FAA On-Line Medical Application: The FAA MedXPress system allows anyone requiring an FAA Medical Certificate or Student Pilot Medical Certificate to electronically complete the FAA Form 8500-8. Information entered into MedXPress will be transmitted to the FAA and will be available for your AME to review at the time of your medical examination. medxpress.faa.gov
Update - (2008) ADIZ VFR Operations: All United States Pilots operating VFR within 60 Nautical Miles of the DCA/VOR must take Special Awareness Training and obtain a certificate of completion pursuant to 14 CFR Part 91.161. The online course is easy to do, takes approximately 15 minutes and a printed certificate along with a wallet size card is printed upon completion. To take the required course entitled "Navigating the New DC ADIZ" go to www.faa.gov, and click on licenses on the top bar.
Update - (2009) Security Badges - General Aviation:TSA Security Directive 8F (SD-08F) Requires pilots based at air carrier airports to undergo a security assessment and receive a security badge in order to continue to have unescorted access to their airports.
Update - (January 16, 2009) Flight Into Known Icing:The FAA Chief Counsel in Washington, D.C. Kerry B. Long, has defined Flight Into Known Icing in an official opinion letter to the AOPA dated January 16, 2009.
Update - (2008) International Travel to the United States: FDC NOTAM 8/3576 effective November 1, 2008 has dramatically changed entry requirements to the United States for all aircraft 100,309 pounds or less. The full text of this critical NOTAM can be found on the aviation links page of this site.
Update - (2008) English Proficiency Endorsement: All United States Pilots flying internationally need to know that the ICAO, (International Conference of Aviation Organizations), requires that to fly internationally you need a new FAA License that states that you are fluent in the English Language. You can obtain your new license online through the FAA Web Site at www.faa.gov. The cost is $2.00. This provision was extended by the FAA until March 2009, when compliance will be mandatory.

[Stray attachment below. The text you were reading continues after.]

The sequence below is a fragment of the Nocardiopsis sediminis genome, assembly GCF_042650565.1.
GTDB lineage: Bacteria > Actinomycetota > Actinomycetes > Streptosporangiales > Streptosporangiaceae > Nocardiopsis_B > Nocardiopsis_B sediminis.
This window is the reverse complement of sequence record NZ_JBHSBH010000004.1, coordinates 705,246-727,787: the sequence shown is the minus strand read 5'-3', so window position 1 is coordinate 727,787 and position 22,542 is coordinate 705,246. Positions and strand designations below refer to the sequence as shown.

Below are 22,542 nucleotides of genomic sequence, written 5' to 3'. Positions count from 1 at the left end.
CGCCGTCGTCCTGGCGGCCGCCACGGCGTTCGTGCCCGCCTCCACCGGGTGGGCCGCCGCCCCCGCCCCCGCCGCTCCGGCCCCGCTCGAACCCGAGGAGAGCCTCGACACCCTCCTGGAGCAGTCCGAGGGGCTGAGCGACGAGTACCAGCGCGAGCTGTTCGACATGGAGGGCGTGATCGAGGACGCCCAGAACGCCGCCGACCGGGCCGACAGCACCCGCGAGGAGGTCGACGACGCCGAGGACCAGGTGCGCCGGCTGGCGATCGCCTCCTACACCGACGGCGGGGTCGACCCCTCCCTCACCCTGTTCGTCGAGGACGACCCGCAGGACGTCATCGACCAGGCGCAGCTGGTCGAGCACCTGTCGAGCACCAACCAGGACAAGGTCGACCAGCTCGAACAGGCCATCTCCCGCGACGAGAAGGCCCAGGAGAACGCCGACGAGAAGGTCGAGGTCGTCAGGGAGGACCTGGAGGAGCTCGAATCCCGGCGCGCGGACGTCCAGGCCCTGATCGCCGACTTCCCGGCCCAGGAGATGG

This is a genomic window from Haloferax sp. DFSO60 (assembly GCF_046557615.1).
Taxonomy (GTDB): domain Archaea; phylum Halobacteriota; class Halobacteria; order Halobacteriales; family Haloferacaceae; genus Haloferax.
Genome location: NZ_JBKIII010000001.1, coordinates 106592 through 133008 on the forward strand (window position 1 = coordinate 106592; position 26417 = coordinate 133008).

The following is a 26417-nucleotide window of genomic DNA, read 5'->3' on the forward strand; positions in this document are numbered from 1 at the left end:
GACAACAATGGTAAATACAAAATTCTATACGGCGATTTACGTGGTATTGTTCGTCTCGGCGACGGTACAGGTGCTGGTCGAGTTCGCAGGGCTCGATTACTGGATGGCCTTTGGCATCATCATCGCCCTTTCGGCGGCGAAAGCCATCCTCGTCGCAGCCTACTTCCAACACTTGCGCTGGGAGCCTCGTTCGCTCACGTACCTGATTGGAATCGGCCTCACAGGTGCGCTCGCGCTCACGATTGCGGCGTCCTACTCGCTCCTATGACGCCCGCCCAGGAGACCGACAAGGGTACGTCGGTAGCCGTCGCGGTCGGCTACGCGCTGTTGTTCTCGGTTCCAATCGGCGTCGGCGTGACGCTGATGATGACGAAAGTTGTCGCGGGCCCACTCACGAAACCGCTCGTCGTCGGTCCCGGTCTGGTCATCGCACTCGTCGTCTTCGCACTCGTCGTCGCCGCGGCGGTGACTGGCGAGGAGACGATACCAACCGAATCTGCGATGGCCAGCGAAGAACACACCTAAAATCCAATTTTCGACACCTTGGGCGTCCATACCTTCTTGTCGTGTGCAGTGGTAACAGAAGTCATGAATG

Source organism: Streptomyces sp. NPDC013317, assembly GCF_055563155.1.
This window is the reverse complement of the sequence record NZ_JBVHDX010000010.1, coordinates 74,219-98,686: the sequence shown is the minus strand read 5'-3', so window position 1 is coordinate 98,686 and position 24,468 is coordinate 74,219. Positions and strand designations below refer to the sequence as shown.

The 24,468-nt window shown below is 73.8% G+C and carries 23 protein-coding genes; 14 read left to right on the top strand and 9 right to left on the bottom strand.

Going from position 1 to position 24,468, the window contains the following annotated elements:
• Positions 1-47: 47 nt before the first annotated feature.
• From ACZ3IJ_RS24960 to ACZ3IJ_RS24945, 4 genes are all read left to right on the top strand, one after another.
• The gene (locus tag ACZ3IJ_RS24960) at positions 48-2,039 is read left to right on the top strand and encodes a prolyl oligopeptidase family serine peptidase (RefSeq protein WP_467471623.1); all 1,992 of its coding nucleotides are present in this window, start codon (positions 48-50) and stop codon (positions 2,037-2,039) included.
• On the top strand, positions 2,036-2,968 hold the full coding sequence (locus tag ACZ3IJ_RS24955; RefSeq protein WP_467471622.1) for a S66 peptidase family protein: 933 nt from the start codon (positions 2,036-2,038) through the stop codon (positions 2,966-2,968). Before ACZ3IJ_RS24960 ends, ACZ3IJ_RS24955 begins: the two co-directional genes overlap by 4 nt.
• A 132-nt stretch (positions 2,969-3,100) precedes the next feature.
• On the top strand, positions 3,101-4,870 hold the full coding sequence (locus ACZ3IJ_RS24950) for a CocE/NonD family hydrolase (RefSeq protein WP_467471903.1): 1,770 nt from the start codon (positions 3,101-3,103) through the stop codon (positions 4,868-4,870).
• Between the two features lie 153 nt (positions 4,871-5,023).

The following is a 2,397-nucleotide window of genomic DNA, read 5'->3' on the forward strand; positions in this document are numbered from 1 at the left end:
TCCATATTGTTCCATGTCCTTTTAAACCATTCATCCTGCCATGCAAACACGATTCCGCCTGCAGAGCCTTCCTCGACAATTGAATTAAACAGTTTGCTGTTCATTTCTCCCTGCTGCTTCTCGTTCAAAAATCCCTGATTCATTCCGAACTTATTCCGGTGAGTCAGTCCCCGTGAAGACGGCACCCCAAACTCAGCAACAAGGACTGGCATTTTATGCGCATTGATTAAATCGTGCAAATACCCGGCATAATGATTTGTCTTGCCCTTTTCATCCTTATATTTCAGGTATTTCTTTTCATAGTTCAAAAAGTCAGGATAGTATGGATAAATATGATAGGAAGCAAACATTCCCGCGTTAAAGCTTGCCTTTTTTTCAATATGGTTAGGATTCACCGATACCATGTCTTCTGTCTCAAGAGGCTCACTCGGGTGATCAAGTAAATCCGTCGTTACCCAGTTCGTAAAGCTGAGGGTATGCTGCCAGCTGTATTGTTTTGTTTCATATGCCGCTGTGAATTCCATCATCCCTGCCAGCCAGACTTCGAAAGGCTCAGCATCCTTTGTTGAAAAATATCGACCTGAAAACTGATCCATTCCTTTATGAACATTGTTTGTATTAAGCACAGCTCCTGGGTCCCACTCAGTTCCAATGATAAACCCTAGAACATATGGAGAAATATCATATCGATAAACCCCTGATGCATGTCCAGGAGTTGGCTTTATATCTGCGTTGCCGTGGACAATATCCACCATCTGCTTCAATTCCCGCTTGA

Age 65 Rule U.S. Airline Pilots may now stay on the job until age 65 rather than being forced to retire at age 60, under legislation, (H.R. 2881) signed into law by President Bush on Thursday, December 13, 2007. The law became effective immediately, and brings United States Airline age rules in line with International age 65 age rules. There is no grand fathering clause however for those pilots who were forced to retire prior to the law being enacted.
Operational Control - The FAA has made drastic changes to operational control issues which became mandatory as of March 2007, after the Teterboro and Montrose Accidents involving Corporate Aircraft. These changes can be found in FAA Notice N 8000.347 titled "Operational Control: Revised Operations Specifications A008 and A002". This Notice expires on 12/28/07 and will be incorporated into the FAA Flight Standards Information Management System. Note: For a link to the FSIMS, the Text of the Operational Control Order, or the March 2008 Aviation International News Article on Operational Control, see the aviation links page on this site.
AIR 21 - is now in effect, which allows for Air Carrier and Part 135 Pilots to report any suspected or actual safety concerns to the FAA or their Chief Pilots, without retribution.
FAAST TEAM - FAA has launched its new Safety and Accident Program called the FAAST Team which can be found at: www.faasafety.gov.
WINGS - The former Wings Program has been eliminated and is now an online program which all pilots are encouraged to participate in. For more information visit www.faasafety.gov.
Update - (October 30, 2008) SecurityAll pilots are urged to become familiar with the TSA Security Rules and Regulations, including Section 49 Part 1550 entitled "Aircraft Security Under General Operating Flight Rules". This section specifically applies to Part 91 Operators, and since it specifically discusses aircraft with a Maximum Take-Off Weight of more than 12,500 pounds, clearly this applies to most if not all corporate operators. Pay particular attention to Section 1550.5 and 1550.7. Finally, on October 30, 2008, the TSA put out a Major Notice of Proposed Rule making proposing to significantly change 49 CFR Part 1550, under the heading of Large Aircraft Security Program, http://www.tsa.gov/research/laws/regs/editorial_1789.shtm
NASA/ASRS- When using the NASA/ASRS report its critical to note that when entering the type of event or situation, use only one word to describe the situation. For example, for an altitude deviation, use just the word altitude or situation involving altitude. Also, remember the NASA report must be filed within ten days, and can now be done immediately on line.